In terms of sectors, information technology will remain at the top of the agenda for Chinese investors in India. There have been quite a few techs and e-commerce investments, and the sector will continue to attract more funding.
Apart from the influx of funds within India, Chinese investors are also promoting domestic startups to expand their base in China by providing distribution reach or even becoming anchor customers for some types of solutions. The CarDekho-Ping An deal is a perfect example of this.
It also brings to the table technology and R&D support for tech startups via its eight research institutes around the world, and a portfolio of 20,000 patents related to AI, ML, fintech, and health-tech. That's a lot of additional potential tech horsepower that smaller, resource-constrained companies can benefit from.
Concerns on Such Exposures
As the COVID-19 pandemic batters economies across the world, China is on a spree taking over companies in the dwindling economies. The European Union and other Governments have stepped in to curb these growing hostile takeovers and to tighten foreign investment regulations in recent weeks.
Indian startups, to no small extent, rely on overseas venture capital (VC) funding. Some Chinese conglomerates have their ecosystems that comprise of online stores, payment gateways, messaging services, etc. An investment by a Chinese firm loops the Indian company into this ecosystem, which may lead to loss of control over data.
Chinese investors promote the use of pre-existing Chinese solutions in these startups for its tech requirements – again leading to breach of access to data. If these processes are adopted across a range of companies – be it the taxi service or a hotel aggregator, or online retail outlets, or a payment provider – it permits an intrusive, comprehensive profile of an individual and their habits. A similar concern was established by the Zoom calling app, which prompted the Government to ban the use of the app for online teaching during the pandemic.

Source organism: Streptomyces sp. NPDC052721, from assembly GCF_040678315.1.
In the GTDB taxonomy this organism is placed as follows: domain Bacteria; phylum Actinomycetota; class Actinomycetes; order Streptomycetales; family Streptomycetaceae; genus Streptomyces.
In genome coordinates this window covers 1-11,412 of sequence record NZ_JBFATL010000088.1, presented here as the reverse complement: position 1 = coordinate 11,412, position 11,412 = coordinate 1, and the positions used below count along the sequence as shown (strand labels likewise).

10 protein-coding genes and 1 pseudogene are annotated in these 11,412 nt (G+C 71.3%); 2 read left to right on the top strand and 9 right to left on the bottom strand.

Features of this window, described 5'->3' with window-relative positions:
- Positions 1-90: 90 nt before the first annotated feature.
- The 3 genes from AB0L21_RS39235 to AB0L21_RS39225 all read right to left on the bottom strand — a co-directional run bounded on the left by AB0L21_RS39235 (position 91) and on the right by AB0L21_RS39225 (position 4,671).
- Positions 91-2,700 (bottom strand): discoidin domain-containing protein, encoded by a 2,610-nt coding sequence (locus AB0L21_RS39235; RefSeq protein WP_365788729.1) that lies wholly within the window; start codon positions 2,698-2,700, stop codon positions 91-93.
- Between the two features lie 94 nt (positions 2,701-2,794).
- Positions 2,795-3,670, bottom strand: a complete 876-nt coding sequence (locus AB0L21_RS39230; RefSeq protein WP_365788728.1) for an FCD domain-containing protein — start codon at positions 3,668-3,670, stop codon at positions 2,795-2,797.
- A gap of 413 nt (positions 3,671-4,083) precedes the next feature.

India's Restrictions Fraught With Risks
Measures taken for the protection of Indian companies resonates well with global trends and is a populist measure for the domestic audience, the move appears to have been rushed. When we analyze the FDI patterns in India, India received a cumulative $456.91 billion in FDI over the last two decades, with over 72 percent of it coming from just five countries – Mauritius, Singapore, Japan, Netherlands, and the United States. The proportion of China's FDI in India during this period constituted a mere $2.34 billion of total inflows. Though the rate of China's FDI exposure to India has been increasing over the last few years, the proportion is still negligible, making it hard to explain such selective targeting.
Over the years, governments in India have welcomed investments from China, because India has a huge trade deficit with China. Investments were one way to partially bridge. The blanket FDI ban will have severe consequences for sectors like automobiles, construction, and real estate, and other service sectors, which are already stressed due to decelerating demand, tepid lending, and India's inherent weakness in capital formation.
At this juncture, when Indian corporates reel under a severe liquidity crunch due to rising non-performing assets, banning Chinese investments doesn't augur well. One must comprehend that despite the foreign investment, operating control of firms still rests with Indian promoters.
The much-needed boost for the Indian economy, which is currently reeling under the twin shocks of crippled growth and the COVID-induced shutdown, is to refuel consumer demand by generating adequate employment. This is possible through a capital infusion in the private sector.